Published: October 13, 2016; self-published | Series: Somewhere-in-Between #1 | Length: 151 pages according to Amazon | Genre: YA, dystopian | Source: I received an eARC from the author in exchange for an honest review.
Summary from Amazon:
Eleven. A name. A title. A sentence passed. If you aren’t a Beauty, you’re less than a person. You’re a commodity known as a Potential… and you only have so many chances to qualify as a human being.
In her seventeen years, Eleven has seen the best and worst in humanity. She’s been passed around and abused by the bad. She’s hoped and dreamed for the good. And she’s despaired for the hand she’s been dealt. Now she’s been purchased by a wealthy man who has the ability to improve her life and help her become a Beauty – if she can put up with his erratic and controlling personality for long enough, that is. Complicating things is the appearance of a stunningly beautiful young man with amethyst eyes who treats Eleven to the rarest form of attention for a Potential: kindness.
Does Eleven trust her powerful owner to help her escape this life of servitude and enslavement, or does she gamble everything on the enigmatic young man who seems to offer her more than she could ever imagine possible?
A big thank you as always to C.E. Wilson for sending me an ARC to read and review!
When I found out that C.E. Wilson was starting a new dystopian series, I had to get my hands on it. I love dystopians and I’ve read several of her books in the past and have quite enjoyed all of them.
I’ll start off by saying that there were times where I felt really uncomfortable reading what was happening. At first, I was so uncomfortable that I couldn’t really get past that. I didn’t have to put down the book or anything, but I couldn’t get my mind off of how uncomfortable I felt. But then I remembered that making you uncomfortable is kind of the whole point of a dystopian book. It’s supposed to make you think “this isn’t right.” And this book definitely succeeds in doing so. There are a lot of situations that our MC faces that are just really messed up and unfair. With that said, if you have a sensitivity to reading about physical or sexual abuse, this book may be triggering. So keep that in mind when deciding whether or not you want to pick this up.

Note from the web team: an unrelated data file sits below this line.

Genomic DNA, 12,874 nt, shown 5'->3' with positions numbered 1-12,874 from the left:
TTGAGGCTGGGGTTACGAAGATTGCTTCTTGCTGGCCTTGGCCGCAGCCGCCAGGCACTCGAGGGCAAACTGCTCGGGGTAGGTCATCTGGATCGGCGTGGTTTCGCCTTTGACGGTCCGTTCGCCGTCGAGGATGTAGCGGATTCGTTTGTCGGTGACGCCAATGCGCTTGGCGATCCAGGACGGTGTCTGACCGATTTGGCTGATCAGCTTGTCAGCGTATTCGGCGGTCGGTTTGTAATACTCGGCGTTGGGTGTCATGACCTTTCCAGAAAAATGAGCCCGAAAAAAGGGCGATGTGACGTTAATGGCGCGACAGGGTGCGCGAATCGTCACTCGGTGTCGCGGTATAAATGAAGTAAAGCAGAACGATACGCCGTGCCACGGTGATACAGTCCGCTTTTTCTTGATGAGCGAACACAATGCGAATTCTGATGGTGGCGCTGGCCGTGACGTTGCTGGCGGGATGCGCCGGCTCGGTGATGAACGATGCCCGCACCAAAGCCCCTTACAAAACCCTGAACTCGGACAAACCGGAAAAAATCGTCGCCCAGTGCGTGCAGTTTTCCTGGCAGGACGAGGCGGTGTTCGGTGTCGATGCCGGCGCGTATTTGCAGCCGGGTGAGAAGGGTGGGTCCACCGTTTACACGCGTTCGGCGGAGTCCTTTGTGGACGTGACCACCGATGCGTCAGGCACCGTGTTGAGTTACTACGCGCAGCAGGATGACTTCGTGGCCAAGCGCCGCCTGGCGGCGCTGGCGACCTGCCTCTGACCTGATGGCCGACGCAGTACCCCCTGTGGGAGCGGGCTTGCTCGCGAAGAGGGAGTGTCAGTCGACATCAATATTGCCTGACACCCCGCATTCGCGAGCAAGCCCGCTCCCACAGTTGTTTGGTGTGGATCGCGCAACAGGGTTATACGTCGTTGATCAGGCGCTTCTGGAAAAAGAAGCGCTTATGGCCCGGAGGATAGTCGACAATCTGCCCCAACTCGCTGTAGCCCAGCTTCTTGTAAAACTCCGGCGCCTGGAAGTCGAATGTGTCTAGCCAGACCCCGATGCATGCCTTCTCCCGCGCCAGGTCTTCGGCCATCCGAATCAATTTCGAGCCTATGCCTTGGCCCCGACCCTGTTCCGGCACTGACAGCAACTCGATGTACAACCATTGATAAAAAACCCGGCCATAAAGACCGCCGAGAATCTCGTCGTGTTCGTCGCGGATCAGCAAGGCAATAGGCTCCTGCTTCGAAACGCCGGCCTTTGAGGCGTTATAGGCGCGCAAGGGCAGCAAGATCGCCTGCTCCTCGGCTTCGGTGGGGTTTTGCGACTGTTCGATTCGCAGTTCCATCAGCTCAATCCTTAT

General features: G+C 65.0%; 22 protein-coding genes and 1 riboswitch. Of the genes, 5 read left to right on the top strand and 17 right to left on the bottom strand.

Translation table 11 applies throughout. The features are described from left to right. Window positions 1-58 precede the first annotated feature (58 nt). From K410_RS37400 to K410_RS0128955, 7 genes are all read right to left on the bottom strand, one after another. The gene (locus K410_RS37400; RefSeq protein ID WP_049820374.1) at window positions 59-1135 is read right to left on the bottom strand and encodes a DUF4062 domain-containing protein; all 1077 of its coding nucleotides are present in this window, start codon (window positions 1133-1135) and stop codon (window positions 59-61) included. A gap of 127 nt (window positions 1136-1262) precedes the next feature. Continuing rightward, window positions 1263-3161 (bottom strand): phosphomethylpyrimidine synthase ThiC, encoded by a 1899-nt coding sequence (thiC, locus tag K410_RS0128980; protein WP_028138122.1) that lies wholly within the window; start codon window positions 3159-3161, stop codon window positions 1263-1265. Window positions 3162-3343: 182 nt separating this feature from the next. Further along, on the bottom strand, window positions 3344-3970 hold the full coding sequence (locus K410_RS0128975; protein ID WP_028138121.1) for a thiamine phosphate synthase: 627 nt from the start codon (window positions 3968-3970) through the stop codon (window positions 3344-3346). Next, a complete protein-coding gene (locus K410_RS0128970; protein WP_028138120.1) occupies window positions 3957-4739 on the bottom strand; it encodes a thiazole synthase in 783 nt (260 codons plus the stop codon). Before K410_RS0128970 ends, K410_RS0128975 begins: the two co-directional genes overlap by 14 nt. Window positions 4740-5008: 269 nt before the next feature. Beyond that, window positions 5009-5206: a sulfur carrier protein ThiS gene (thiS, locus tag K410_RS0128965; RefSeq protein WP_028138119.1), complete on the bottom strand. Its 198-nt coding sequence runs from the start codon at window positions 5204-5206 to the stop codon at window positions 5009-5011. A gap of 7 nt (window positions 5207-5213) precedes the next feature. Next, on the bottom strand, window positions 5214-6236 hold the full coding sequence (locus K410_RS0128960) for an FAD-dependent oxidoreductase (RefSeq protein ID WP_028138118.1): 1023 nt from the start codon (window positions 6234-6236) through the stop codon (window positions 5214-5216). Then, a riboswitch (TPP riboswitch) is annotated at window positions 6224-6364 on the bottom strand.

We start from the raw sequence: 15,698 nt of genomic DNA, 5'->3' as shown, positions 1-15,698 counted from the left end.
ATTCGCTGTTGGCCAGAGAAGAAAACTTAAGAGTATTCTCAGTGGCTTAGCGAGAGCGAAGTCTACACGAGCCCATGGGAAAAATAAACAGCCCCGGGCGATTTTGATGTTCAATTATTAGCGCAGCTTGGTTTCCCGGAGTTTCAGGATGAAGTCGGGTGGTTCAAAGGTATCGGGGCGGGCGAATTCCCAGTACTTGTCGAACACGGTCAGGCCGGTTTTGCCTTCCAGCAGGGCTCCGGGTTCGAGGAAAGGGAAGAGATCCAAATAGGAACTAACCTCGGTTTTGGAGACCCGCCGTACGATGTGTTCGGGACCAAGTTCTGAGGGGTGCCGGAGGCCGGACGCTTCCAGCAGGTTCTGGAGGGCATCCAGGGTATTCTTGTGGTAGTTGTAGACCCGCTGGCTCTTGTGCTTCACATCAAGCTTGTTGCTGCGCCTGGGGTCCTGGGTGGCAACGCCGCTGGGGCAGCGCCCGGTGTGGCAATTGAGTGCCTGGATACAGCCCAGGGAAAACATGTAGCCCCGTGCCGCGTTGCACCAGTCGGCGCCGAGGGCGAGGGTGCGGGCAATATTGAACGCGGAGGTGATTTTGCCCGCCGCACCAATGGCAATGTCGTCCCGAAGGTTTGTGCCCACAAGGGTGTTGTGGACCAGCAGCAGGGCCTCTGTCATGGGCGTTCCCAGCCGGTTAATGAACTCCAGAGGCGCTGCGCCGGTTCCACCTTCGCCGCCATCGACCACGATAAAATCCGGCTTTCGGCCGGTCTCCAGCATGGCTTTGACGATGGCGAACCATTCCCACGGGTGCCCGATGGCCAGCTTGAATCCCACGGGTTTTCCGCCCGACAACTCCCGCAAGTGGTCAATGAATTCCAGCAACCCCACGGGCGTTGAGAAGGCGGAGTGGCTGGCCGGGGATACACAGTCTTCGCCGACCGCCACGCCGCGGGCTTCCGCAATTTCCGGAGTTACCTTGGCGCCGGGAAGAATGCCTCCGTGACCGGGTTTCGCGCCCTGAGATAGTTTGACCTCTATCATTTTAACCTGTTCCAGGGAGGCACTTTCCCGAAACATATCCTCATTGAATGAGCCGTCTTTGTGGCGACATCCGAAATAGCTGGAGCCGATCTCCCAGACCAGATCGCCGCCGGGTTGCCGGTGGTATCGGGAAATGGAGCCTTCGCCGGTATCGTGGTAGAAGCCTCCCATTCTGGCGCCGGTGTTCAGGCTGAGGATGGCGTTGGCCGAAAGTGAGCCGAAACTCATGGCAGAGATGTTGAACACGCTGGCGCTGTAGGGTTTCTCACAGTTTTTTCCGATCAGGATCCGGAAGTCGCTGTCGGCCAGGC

I did have a little bit of a hard time truly connecting with the main character. It’s kind of difficult to explain though. It wasn’t that she was a bad main character at all. But she’s been raised to believe that because she’s an “Eleven” (you need to be rated a Twenty to be seen as beautiful and worthy of human rights) that she isn’t a person and deserves to be treated like a dog. She’s not happy with that treatment, but she doesn’t have the power to change it and at first doesn’t even really believe that she deserves anything better. The problem I had with connecting with her again wasn’t because she was a bad MC but because she didn’t feel as though she were truly a person deserving of human rights, so it’s kind of difficult to really connect with her on an emotional level. As the book goes on and she starts to believe that being a Potential doesn’t mean she’s not human, it does get a lot easier to connect with her and by the end of the book, I really found myself wanting her to be able to find happiness and get away from the abuse that she’s faced throughout her life.
This is a fairly short book (I read an eARC, but Amazon lists the print version as 151 pages) so there’s not a lot of room for huge character development or a really intricate plot. However, C.E. Wilson does a fantastic job of telling an interesting and compelling story in such a short book. It didn’t feel rushed or like she was trying to cram a 300-page book in half the amount of pages. It felt like a fully fleshed-out novel (albeit one that doesn’t really touch on things that aren’t somehow important to the plot).
All in all, Untitled Beauty was a great dystopian. It had me feeling uncomfortable, but hopeful that things will get better. It had me thankful that there’s someone willing to show our main character kindness even when the world tells him he shouldn’t. It had me truly rooting for a happy ending free of mistreatment and abuse. I’m excited to see where C.E. Wilson takes the series in the next book.